Multicultural AIDS Coalition
Immigrant communities are overpoliced, face unprecedented levels of surveillance, and are unjustly detained or deported at increasing rates. Black, LGBTQ and Muslim communities are disproportionately vulnerable to these acts of structural violence due to racism, heterosexism, transphobia, and Islamophobia. And, at the same time, these communities stay resilient, productive, and culturally rich. As an organizer and community health worker, Chioma’s work lives at the intersections of public health, racial justice, and immigrant rights. Thinking about a Culture of Health that prioritizes health as a human right ensures that we uplift the humanity of immigrants. They are entitled to being counted and visible, being respected as a community, and being in an environment without fear, one that prioritizes and fosters their health.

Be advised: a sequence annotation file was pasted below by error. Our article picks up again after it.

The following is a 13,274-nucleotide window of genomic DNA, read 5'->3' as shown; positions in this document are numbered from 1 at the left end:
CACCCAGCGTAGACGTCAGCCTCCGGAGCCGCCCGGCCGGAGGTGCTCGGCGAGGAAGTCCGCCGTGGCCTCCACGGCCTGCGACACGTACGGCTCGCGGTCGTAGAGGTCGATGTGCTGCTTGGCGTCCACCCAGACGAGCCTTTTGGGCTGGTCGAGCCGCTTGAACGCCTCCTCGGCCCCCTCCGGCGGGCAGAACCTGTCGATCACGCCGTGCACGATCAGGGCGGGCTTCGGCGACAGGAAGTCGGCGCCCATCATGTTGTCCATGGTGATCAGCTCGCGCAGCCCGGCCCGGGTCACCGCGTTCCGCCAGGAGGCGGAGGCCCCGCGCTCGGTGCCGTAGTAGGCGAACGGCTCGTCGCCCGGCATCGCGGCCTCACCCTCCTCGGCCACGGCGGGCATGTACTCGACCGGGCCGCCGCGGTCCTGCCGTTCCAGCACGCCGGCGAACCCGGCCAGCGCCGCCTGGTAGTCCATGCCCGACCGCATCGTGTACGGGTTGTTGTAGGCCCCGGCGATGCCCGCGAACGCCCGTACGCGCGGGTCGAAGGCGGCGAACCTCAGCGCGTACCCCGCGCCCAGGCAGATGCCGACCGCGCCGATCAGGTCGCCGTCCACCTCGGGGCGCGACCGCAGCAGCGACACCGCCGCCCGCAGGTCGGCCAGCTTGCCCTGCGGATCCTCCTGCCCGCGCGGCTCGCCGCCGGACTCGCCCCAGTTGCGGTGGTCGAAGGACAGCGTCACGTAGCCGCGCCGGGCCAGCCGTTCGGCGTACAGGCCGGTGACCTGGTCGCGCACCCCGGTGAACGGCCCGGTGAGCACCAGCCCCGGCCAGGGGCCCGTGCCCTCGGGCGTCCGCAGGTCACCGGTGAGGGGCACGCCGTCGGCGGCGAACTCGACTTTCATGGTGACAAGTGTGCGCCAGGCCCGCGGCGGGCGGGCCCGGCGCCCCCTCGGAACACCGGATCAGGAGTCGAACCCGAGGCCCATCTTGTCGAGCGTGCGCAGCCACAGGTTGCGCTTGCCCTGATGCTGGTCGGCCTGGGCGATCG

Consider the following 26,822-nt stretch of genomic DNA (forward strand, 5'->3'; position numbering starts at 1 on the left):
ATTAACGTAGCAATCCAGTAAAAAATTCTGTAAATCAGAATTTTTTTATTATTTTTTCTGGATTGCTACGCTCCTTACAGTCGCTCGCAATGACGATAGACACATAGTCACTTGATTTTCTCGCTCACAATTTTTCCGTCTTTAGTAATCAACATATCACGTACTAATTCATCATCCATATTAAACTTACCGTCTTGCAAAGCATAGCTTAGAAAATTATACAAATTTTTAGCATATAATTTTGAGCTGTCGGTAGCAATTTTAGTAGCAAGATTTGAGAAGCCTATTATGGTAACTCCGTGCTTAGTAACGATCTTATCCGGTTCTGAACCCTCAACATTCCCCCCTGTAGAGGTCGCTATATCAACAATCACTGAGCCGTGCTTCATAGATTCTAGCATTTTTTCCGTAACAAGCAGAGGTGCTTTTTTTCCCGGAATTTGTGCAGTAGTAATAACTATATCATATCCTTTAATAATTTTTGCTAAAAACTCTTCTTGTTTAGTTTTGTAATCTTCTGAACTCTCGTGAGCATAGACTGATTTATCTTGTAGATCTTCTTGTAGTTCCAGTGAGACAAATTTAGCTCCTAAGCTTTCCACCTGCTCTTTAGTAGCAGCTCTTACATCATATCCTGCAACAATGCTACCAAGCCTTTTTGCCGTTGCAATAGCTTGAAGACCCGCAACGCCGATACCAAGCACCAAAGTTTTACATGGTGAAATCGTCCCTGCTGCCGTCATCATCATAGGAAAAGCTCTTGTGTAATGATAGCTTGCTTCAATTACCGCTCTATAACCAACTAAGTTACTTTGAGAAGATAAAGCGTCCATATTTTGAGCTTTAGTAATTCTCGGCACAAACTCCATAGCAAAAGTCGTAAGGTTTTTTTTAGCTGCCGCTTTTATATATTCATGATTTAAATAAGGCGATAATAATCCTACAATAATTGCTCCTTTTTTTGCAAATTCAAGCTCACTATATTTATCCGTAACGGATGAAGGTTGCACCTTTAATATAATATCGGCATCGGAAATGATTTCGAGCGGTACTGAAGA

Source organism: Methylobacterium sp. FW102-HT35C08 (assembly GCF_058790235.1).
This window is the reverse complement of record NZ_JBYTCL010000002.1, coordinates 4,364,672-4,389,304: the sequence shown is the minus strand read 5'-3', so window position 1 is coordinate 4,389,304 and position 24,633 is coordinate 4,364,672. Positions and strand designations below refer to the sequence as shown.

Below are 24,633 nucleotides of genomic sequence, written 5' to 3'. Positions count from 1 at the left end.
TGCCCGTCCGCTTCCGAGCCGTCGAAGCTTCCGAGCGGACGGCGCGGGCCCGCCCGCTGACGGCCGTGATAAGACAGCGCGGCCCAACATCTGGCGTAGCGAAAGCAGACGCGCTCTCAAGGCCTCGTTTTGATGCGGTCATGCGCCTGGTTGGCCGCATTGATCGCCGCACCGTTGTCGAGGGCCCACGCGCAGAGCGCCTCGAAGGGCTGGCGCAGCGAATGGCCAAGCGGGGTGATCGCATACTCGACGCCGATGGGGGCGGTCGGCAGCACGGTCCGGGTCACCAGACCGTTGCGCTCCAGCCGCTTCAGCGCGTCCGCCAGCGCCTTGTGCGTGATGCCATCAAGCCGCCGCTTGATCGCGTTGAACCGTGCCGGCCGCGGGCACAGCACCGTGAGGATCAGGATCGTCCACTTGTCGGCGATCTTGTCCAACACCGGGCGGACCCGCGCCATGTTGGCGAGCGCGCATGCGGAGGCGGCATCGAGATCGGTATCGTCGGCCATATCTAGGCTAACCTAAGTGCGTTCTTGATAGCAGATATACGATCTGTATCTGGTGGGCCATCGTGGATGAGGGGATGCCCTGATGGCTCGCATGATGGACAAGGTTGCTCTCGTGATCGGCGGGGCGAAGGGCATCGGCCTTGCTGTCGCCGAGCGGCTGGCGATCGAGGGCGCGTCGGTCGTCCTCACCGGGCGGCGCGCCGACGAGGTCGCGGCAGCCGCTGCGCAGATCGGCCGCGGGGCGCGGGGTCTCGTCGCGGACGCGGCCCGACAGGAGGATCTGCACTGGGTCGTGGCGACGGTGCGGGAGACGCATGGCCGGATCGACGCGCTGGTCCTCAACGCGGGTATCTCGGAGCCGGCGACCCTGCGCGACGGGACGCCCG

MORE ABOUT CHIOMA
Chioma is an ethnic blend of egusi soup and fufu from her father (Imo state, Nigeria) and okra gumbo packed with everything from her mother (Shreveport, La.). Both the parents and the village that raised her instilled the importance of community organizing, justice, and being grounded. These values have led her work over the past 20 years in public health. She is #unbought #unbossed #unapologetic in her passion to bring the voice and needs of African diaspora communities to the table of health policy, research, and service delivery in a way that recognizes community assets and respects cultural values and practices.